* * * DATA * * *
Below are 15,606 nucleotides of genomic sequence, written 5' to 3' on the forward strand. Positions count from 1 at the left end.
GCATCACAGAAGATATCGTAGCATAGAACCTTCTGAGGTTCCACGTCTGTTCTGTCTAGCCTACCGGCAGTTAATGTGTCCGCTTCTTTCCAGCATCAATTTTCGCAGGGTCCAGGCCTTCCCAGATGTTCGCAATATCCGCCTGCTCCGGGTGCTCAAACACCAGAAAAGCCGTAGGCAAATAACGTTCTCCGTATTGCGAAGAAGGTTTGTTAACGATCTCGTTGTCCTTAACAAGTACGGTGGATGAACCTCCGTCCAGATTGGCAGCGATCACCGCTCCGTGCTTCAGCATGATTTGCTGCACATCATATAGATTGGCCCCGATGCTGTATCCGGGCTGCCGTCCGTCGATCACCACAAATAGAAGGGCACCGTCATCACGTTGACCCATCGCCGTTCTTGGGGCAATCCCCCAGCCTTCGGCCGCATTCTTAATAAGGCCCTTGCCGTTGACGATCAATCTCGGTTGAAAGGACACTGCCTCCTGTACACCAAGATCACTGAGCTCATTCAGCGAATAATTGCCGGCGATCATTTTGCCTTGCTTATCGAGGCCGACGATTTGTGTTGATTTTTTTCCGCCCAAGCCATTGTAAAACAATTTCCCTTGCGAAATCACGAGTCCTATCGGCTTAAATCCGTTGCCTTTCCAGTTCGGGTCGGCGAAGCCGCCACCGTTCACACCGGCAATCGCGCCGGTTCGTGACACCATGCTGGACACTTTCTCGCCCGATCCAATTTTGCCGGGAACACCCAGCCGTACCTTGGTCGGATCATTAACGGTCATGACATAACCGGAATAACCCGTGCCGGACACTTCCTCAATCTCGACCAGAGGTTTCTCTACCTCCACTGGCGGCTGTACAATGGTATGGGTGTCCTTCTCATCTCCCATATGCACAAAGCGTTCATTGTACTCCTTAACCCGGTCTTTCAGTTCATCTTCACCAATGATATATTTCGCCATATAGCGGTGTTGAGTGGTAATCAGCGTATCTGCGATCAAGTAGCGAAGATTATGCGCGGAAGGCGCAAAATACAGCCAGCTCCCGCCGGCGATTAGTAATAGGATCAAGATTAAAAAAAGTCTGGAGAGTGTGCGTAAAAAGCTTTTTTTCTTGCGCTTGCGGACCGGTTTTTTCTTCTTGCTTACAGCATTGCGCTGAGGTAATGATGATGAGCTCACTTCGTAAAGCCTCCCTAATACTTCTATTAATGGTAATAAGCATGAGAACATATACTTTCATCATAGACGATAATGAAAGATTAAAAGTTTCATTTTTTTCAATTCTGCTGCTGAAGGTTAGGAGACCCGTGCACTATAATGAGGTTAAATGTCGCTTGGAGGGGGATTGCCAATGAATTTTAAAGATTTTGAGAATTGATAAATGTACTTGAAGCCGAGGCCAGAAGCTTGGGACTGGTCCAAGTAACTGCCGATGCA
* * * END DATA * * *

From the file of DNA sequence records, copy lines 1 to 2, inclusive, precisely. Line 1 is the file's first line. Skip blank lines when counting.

Below are 15,606 nucleotides of genomic sequence, written 5' to 3' on the forward strand. Positions count from 1 at the left end.
GCATCACAGAAGATATCGTAGCATAGAACCTTCTGAGGTTCCACGTCTGTTCTGTCTAGCCTACCGGCAGTTAATGTGTCCGCTTCTTTCCAGCATCAATTTTCGCAGGGTCCAGGCCTTCCCAGATGTTCGCAATATCCGCCTGCTCCGGGTGCTCAAACACCAGAAAAGCCGTAGGCAAATAACGTTCTCCGTATTGCGAAGAAGGTTTGTTAACGATCTCGTTGTCCTTAACAAGTACGGTGGATGAACCTCCGTCCAGATTGGCAGCGATCACCGCTCCGTGCTTCAGCATGATTTGCTGCACATCATATAGATTGGCCCCGATGCTGTATCCGGGCTGCCGTCCGTCGATCACCACAAATAGAAGGGCACCGTCATCACGTTGACCCATCGCCGTTCTTGGGGCAATCCCCCAGCCTTCGGCCGCATTCTTAATAAGGCCCTTGCCGTTGACGATCAATCTCGGTTGAAAGGACACTGCCTCCTGTACACCAAGATCACTGAGCTCATTCAGCGAATAATTGCCGGCGATCATTTTGCCTTGCTTATCGAGGCCGACGATTTGTGTTGATTTTTTTCCGCCCAAGCCATTGTAAAACAATTTCCCTTGCGAAATCACGAGTCCTATCGGCTTAAATCCGTTGCCTTTCCAGTTCGGGTCGGCGAAGCCGCCACCGTTCACACCGGCAATCGCGCCGGTTCGTGACACCATGCTGGACACTTTCTCGCCCGATCCAATTTTGCCGGGAACACCCAGCCGTACCTTGGTCGGATCATTAACGGTCATGACATAACCGGAATAACCCGTGCCGGACACTTCCTCAATCTCGACCAGAGGTTTCTCTACCTCCACTGGCGGCTGTACAATGGTATGGGTGTCCTTCTCATCTCCCATATGCACAAAGCGTTCATTGTACTCCTTAACCCGGTCTTTCAGTTCATCTTCACCAATGATATATTTCGCCATATAGCGGTGTTGAGTGGTAATCAGCGTATCTGCGATCAAGTAGCGAAGATTATGCGCGGAAGGCGCAAAATACAGCCAGCTCCCGCCGGCGATTAGTAATAGGATCAAGATTAAAAAAAGTCTGGAGAGTGTGCGTAAAAAGCTTTTTTTCTTGCGCTTGCGGACCGGTTTTTTCTTCTTGCTTACAGCATTGCGCTGAGGTAATGATGATGAGCTCACTTCGTAAAGCCTCCCTAATACTTCTATTAATGGTAATAAGCATGAGAACATATACTTTCATCATAGACGATAATGAAAGATTAAAAGTTTCATTTTTTTCAATTCTGCTGCTGAAGGTTAGGAGACCCGTGCACTATAATGAGGTTAAATGTCGCTTGGAGGGGGATTGCCAATGAATTTTAAAGATTTTGAGAATTGATAAATGTACTTGAAGCCGAGGCCAGAAGCTTGGGACTGGTCCAAGTAACTGCCGATGCA